A cover of the Beatles classic “Nowhere Man” off the Rubber Soul album. This song really reflects the change The Beatles were going through in the making of rubber soul. Truely marking the start of the mid-period (late 1965-1967) the band drifted away from the “he loves her, she loves him” pop songs, into a new story telling style and experimentation, ultimately evolving into the psychedelic style which debued on Revolver.
Vocals open the song with John’s rhythm guitar coming in on the up-strum, giving the song a sudden and unexpected feeling (reflecting the Rubber soul album quite nicely). For the most part John’s rhythm is fairly consistant apart from some rhyhtmic variations on the strumming as he goes through the song, I have implemented this into my performance. While the song is in the key of E, John’s rhythm guitar is capoed at the 2nd fret and is therefore played as if the song is in D. The capo is a significant quality of the Rubber Soul acoustic sound and is featured on several other songs on the album including “Norwegian Wood” and “Girl”.
The lead parts are played in unison with George and John on their identical sonic blue stratocasters. The backing parts (panned left) are based around an Esus4 shape for the most part, and an E with a doubled 5th (B) on the opening lick, i suppose you could call it an E (no 3rd). In the solo parts (which are panned right) I think George and John use slightly different shapes from each other as the sound to me seems uneven, as if the notes aren’t always played on the same string. The biggest clue of this for me is in the end slide of the solo in which George slides from a B note all the way down to E on the low E string, however if you listen to the record the two parts together sound like they’re playing B-A-F#-E, this is the result of John playing a pull-off (perhaps not intentionally) on the B note (on the A string) and finishing on an E chord, resulting in the notes B-A- (John’s pull off accents these notes) F#-E (the end of George’s slide). The different shapes are also shown in the pulsing B chord interventions leading into the next chorus (from the 2nd verse onwards).
The studio recording of the song is slightly flat by about 15 cents. I pitch corrected the track and played it at concert pitch so i didn’t have to de tune my guitars, I then flattened it back down to get the correct sound. The Beatles originally would have also played it at concert pitch as the flattness comes from the tape system they where recording on and not them roughly tuning their guitars. I recorded the guitars with a TASCAM DR-40 handheld digital recorder. For acoustic guitars i record them around 1 foot away from the soundhole. For electric guitars i sit the recorder right next to the amplifier. For the acoustic in this video I also added the camera audio from the built in mic and mixed it with the TASCAM audio, this is because the TASCAM on this recording picked up the mid and hi frequencies well but not very much bass, however luckily thats basically all that the camera audio picks up so i mixed them together in this video.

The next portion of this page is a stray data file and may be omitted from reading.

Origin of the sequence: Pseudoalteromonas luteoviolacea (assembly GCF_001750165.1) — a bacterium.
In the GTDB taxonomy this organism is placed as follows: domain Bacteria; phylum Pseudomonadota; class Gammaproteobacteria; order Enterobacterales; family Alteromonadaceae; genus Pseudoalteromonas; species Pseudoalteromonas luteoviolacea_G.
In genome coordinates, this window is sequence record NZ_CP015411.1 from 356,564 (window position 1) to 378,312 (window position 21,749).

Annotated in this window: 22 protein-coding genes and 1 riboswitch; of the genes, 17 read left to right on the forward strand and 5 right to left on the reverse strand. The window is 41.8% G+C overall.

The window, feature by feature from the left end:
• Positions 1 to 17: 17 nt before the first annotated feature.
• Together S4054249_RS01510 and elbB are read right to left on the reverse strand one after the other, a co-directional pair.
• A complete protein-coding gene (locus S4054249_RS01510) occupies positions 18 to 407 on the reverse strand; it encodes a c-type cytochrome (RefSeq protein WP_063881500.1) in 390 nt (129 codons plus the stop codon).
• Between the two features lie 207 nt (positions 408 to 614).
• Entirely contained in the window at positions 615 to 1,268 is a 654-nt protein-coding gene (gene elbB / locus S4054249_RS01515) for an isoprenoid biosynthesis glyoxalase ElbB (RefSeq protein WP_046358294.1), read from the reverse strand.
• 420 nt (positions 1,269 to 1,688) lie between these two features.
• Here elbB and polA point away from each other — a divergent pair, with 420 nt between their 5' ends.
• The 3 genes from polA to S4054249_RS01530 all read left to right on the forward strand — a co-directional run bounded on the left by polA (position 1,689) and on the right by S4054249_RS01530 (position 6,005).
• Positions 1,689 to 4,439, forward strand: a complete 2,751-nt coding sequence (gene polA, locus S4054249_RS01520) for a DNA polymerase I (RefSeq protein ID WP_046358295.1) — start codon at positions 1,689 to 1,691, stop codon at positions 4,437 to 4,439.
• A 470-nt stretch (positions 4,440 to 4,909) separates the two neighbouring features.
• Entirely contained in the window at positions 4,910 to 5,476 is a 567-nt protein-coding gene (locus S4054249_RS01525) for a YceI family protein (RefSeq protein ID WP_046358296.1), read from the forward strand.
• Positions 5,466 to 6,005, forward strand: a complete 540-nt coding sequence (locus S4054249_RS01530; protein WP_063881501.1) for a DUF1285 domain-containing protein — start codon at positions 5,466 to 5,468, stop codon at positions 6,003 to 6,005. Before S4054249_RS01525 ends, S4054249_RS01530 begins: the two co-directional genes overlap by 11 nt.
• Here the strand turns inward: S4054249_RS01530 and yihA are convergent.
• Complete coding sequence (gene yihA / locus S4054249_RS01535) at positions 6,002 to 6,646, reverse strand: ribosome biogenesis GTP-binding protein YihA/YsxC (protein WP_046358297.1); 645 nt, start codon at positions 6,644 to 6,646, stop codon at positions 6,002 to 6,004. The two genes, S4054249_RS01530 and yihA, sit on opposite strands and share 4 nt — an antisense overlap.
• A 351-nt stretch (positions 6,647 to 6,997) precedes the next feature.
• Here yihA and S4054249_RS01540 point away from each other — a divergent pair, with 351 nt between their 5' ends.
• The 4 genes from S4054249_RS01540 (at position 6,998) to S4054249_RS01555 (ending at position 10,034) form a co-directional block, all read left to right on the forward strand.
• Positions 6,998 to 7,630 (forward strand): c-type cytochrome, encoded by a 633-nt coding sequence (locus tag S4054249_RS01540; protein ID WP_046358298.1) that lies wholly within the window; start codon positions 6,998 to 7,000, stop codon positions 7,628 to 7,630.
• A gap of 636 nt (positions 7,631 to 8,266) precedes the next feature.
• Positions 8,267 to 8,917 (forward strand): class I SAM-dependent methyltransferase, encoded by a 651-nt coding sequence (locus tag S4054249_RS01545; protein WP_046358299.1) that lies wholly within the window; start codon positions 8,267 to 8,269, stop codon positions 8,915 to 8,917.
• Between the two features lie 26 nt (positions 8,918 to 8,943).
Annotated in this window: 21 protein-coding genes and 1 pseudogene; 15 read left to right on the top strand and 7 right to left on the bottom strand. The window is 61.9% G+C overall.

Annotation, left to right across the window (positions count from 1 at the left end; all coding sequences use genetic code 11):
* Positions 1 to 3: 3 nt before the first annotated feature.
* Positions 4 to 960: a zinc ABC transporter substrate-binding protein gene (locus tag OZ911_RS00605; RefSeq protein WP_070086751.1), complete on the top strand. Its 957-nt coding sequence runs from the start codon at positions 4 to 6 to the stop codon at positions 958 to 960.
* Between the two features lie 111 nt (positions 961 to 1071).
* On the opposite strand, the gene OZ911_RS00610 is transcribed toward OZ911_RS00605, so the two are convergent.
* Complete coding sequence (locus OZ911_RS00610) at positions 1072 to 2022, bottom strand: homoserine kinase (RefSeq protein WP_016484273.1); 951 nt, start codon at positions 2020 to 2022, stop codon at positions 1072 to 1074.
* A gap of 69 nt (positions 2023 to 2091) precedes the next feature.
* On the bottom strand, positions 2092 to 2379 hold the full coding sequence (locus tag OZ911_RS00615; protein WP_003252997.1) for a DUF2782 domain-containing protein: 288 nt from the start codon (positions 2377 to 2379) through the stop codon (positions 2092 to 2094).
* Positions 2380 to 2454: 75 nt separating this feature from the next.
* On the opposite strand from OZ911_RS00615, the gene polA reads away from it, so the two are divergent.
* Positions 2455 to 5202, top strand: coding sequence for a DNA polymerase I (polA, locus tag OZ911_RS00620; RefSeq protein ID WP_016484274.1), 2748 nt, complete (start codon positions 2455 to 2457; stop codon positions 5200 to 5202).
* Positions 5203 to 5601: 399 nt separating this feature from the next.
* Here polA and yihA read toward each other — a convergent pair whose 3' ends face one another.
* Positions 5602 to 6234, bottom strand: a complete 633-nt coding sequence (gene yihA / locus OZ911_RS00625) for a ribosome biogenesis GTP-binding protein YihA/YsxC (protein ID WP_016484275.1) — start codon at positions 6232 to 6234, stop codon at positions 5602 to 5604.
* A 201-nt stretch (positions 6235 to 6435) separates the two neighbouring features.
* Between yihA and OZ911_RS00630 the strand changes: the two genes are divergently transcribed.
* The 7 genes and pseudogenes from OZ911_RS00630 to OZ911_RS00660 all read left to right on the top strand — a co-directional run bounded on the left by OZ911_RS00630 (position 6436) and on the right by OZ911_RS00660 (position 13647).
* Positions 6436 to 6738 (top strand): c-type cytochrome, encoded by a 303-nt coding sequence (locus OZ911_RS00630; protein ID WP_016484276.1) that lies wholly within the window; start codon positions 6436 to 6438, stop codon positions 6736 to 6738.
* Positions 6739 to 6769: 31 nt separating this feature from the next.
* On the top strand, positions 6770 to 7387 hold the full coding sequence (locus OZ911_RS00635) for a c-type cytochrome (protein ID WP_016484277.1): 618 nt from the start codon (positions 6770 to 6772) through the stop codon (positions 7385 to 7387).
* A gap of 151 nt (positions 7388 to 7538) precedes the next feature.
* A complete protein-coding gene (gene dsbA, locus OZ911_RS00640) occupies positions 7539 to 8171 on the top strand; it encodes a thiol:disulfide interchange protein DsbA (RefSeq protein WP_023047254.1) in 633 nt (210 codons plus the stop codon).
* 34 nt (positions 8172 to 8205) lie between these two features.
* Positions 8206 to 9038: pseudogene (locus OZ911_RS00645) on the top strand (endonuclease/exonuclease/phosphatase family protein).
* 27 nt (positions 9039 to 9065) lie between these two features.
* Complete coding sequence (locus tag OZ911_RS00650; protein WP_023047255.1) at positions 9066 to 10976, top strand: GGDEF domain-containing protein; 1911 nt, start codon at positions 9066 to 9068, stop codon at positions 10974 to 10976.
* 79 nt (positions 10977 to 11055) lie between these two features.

Original Instruments And Equipment Used:
1961 Sonic Blue Fender Stratocaster
1964 Gibson J-160e
Vox AC 30
Performance Instruments And Equipment Used:
2009 Classic Series 70’s Reissue Fender Stratocaster
Vox Pathfinder 10
Set Up Info:
Stratocaster is set up with Fender 3250 Super Bullet strings (.009-.042 gauge)
Yamaha is set up with D’Addario EXP16 phosphor bronze strings (.012-.053 gauge)
All rights go to Lennon/McCartney, UMG_UK, and Sony/ATV for the material used in this video, I do not own the content and is used under “fair dealing” in UK copyright law, which includes for the purposes of: Research and private study, Instruction or examination, Criticism or review, News reporting, Incidental inclusion, Accessibility for someone with a visual impairment and/or parody or pastiche.